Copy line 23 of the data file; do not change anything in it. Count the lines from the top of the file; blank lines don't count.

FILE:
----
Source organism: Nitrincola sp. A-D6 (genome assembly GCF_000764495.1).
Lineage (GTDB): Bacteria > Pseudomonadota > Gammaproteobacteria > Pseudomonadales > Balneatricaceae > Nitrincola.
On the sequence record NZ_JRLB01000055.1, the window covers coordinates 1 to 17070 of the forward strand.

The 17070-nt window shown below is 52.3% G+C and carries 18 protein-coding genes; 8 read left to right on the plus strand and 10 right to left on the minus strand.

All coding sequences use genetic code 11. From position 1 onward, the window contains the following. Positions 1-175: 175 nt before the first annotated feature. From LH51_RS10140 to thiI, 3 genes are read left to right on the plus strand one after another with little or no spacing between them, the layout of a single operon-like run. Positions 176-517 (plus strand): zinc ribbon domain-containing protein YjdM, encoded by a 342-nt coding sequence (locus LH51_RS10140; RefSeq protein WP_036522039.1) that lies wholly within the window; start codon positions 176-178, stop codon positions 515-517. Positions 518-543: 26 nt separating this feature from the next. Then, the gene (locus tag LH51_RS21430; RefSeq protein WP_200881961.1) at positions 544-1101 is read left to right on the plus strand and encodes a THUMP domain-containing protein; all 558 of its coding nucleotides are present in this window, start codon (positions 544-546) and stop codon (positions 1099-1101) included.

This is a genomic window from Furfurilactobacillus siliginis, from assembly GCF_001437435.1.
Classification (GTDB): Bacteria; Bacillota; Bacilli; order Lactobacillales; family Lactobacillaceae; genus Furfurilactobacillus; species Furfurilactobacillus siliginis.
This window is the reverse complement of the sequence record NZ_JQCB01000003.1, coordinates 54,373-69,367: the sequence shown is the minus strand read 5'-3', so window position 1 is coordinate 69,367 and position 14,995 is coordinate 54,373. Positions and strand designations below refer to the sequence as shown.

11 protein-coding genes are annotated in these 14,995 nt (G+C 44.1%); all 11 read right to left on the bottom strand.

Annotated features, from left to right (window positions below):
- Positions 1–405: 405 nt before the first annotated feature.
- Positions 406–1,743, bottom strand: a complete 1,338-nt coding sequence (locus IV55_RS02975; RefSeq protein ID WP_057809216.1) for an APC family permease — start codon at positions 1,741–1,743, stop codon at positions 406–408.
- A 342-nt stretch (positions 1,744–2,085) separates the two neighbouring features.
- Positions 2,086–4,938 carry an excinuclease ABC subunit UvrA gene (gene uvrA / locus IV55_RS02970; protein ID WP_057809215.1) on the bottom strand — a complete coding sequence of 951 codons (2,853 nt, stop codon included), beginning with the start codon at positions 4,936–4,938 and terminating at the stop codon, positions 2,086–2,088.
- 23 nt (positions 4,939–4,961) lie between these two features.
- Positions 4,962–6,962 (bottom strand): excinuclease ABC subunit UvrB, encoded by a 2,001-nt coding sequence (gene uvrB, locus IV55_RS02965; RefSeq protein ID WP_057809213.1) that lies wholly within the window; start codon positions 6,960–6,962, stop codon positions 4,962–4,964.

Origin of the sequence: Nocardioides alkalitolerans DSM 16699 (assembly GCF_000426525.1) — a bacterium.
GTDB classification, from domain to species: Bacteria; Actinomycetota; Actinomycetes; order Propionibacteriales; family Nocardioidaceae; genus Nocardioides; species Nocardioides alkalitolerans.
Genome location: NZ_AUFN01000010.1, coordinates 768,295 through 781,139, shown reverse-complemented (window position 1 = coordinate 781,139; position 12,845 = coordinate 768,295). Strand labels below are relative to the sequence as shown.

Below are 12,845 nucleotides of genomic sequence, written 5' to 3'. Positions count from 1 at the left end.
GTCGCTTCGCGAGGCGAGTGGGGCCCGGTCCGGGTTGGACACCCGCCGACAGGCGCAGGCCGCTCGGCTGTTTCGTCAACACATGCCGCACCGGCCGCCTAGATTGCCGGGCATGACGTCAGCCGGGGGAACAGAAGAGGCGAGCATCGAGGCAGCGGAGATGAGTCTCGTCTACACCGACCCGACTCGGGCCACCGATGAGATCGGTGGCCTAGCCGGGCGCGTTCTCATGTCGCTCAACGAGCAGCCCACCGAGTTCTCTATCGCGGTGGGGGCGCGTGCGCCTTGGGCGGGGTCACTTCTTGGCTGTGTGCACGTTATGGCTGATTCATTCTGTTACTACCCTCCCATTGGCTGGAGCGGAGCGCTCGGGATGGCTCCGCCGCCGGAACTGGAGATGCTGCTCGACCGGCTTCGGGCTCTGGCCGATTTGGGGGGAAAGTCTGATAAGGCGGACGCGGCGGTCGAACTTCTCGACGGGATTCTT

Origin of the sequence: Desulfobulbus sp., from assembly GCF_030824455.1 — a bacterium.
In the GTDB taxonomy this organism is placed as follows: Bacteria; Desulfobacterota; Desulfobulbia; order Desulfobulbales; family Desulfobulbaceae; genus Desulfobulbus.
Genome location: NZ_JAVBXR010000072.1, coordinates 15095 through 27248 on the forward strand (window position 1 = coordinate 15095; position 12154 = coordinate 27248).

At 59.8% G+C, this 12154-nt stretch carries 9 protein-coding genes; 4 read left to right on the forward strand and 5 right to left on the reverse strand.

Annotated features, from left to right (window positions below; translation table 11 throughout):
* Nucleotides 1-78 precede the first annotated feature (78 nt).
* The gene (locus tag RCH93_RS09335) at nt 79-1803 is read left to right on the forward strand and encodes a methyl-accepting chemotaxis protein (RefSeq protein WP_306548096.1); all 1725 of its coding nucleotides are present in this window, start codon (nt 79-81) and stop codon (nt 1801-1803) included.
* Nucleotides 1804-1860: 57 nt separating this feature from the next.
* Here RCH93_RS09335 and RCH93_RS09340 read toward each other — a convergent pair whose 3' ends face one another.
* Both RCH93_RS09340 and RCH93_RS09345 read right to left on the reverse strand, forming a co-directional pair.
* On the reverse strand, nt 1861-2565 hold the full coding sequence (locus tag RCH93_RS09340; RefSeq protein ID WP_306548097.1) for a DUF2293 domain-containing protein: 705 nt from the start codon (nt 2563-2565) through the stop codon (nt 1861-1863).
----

In the GTDB taxonomy this organism is placed as follows: Bacteria; Desulfobacterota; Desulfobulbia; order Desulfobulbales; family Desulfobulbaceae; genus Desulfobulbus.